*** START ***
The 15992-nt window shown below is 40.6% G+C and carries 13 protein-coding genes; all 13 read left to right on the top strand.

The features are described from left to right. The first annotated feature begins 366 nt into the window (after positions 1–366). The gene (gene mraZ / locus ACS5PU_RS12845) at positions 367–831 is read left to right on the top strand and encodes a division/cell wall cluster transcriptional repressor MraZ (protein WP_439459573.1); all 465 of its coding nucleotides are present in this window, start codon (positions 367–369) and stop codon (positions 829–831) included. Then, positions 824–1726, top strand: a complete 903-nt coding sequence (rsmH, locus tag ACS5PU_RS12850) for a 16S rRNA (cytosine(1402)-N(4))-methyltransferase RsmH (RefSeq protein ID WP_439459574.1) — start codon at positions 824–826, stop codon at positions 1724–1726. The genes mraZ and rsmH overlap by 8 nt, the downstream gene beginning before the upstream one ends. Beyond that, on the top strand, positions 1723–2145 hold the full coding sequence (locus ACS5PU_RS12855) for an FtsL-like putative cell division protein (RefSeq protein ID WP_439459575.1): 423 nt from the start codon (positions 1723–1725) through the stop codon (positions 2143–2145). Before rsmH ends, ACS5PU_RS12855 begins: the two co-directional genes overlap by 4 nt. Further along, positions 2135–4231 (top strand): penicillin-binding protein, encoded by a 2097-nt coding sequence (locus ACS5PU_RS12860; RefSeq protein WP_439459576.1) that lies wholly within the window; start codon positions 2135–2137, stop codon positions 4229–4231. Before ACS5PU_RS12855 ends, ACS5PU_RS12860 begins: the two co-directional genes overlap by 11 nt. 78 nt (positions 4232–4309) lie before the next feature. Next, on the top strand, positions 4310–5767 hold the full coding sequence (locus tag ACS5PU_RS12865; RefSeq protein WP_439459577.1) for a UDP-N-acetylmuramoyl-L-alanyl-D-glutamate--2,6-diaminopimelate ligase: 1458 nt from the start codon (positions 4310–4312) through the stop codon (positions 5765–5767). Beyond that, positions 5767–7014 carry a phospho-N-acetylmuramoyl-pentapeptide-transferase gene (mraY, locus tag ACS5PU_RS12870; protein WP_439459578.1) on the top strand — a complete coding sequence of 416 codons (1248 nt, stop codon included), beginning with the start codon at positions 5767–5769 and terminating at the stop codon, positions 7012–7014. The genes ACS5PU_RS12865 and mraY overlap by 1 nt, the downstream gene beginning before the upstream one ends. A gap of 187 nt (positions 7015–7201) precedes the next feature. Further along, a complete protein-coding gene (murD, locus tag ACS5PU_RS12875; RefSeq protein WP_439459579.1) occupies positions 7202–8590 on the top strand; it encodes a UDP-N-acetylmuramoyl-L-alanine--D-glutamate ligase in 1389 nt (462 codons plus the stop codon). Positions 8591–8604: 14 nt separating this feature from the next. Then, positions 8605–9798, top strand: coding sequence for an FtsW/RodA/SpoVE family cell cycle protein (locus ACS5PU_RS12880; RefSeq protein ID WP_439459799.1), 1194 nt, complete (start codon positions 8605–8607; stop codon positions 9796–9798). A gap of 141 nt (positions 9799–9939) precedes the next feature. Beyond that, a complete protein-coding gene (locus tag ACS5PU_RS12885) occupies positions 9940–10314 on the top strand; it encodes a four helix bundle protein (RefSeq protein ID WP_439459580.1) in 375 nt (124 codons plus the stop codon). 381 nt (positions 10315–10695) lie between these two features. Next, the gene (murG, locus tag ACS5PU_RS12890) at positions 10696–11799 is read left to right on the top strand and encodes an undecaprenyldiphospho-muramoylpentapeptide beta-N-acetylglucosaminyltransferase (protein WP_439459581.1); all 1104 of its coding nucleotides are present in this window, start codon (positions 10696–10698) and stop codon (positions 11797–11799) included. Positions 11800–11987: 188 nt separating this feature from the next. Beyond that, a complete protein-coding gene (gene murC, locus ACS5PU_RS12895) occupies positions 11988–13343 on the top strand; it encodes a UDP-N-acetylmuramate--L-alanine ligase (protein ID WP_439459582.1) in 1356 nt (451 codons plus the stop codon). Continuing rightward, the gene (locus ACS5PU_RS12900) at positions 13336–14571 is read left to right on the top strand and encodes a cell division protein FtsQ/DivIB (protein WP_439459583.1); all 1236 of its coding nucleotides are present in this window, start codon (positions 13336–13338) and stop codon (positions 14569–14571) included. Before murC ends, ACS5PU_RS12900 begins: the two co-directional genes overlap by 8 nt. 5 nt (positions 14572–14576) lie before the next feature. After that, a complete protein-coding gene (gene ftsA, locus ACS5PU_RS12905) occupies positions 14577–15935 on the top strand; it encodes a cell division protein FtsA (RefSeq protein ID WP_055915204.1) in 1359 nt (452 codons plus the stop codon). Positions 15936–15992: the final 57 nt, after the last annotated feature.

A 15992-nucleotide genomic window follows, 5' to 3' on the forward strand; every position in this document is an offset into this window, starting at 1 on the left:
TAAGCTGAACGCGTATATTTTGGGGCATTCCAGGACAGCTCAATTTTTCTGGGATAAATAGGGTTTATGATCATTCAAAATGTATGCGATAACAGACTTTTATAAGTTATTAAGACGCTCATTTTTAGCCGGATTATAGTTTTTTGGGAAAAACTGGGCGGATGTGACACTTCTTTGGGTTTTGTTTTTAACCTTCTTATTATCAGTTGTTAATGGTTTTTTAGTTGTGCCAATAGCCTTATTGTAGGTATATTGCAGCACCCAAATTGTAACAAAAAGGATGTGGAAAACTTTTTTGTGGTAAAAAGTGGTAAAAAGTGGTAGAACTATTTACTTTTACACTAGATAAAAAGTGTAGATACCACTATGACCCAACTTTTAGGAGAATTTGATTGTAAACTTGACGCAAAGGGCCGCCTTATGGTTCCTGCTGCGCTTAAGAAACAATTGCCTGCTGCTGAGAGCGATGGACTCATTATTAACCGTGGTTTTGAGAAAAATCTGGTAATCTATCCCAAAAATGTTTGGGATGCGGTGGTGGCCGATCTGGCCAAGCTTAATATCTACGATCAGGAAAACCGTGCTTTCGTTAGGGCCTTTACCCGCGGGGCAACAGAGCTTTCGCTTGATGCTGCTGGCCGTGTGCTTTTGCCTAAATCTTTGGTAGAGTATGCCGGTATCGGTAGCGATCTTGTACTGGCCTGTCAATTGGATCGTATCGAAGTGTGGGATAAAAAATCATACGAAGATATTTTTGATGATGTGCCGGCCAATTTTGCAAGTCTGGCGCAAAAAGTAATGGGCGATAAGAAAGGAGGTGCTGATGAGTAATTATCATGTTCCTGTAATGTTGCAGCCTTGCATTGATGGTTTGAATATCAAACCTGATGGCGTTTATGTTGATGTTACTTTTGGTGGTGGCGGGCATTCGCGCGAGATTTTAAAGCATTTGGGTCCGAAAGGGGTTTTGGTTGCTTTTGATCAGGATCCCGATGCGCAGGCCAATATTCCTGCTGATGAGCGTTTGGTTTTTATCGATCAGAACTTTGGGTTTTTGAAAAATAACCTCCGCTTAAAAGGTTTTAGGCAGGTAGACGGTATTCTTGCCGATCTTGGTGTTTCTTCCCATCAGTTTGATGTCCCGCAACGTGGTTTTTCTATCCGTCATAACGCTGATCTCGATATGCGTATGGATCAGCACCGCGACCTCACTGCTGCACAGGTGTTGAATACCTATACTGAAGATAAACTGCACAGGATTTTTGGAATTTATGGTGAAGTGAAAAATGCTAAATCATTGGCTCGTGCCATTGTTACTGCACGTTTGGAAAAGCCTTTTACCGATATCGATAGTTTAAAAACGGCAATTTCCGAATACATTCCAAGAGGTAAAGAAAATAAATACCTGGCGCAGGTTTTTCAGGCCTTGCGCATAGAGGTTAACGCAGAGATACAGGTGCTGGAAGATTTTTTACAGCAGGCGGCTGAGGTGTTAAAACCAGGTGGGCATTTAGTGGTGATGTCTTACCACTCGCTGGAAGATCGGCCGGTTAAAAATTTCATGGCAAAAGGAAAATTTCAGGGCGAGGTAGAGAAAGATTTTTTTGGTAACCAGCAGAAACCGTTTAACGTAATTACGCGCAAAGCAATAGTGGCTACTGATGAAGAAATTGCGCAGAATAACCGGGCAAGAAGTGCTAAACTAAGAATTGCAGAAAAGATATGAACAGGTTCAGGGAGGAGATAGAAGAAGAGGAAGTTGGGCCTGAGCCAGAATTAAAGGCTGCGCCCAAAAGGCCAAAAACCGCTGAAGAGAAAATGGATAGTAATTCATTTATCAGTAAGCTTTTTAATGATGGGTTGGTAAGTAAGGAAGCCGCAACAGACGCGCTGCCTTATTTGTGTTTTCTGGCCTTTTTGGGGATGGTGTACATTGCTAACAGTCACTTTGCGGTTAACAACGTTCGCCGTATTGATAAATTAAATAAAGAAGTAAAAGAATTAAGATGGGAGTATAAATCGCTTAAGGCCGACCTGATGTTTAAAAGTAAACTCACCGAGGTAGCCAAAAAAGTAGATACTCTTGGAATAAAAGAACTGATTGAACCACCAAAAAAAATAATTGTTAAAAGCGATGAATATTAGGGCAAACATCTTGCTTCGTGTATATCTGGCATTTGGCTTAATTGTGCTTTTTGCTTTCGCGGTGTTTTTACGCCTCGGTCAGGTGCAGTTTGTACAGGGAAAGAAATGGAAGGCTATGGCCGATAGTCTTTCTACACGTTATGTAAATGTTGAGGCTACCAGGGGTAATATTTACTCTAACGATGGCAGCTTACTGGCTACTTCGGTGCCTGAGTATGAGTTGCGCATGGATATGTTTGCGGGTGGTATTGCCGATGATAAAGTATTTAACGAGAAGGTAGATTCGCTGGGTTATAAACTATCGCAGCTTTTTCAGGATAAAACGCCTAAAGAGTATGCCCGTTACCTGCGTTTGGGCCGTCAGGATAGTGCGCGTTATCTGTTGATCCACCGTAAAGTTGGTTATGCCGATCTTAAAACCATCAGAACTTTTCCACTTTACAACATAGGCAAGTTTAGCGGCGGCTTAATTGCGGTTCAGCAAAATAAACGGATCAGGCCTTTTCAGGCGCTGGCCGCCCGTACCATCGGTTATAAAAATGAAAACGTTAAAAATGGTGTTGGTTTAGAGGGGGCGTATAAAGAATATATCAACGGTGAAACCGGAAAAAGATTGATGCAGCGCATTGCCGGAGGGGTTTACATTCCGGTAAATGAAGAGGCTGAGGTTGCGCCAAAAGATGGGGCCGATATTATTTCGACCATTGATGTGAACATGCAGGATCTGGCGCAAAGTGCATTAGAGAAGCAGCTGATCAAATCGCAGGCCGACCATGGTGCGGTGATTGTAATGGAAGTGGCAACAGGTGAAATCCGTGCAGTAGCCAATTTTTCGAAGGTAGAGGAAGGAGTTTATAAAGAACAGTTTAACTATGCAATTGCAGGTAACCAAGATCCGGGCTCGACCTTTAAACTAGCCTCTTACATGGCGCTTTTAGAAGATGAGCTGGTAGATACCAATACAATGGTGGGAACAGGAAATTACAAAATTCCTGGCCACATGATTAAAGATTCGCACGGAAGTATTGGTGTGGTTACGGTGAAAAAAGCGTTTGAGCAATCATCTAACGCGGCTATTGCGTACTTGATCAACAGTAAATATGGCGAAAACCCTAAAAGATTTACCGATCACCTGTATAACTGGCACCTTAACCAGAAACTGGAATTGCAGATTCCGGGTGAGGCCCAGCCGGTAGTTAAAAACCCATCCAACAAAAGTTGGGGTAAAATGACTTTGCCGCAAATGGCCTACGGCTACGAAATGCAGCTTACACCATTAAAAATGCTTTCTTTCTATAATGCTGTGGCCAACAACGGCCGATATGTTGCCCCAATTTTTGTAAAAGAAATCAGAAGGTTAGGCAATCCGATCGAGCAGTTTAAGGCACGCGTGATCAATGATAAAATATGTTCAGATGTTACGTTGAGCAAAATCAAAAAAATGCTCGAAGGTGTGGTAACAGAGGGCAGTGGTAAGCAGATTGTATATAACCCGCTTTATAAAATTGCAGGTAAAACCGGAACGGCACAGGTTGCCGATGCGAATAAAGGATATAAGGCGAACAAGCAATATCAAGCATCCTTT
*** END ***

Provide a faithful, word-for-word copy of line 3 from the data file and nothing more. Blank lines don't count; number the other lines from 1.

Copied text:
A 15992-nucleotide genomic window follows, 5' to 3' on the forward strand; every position in this document is an offset into this window, starting at 1 on the left: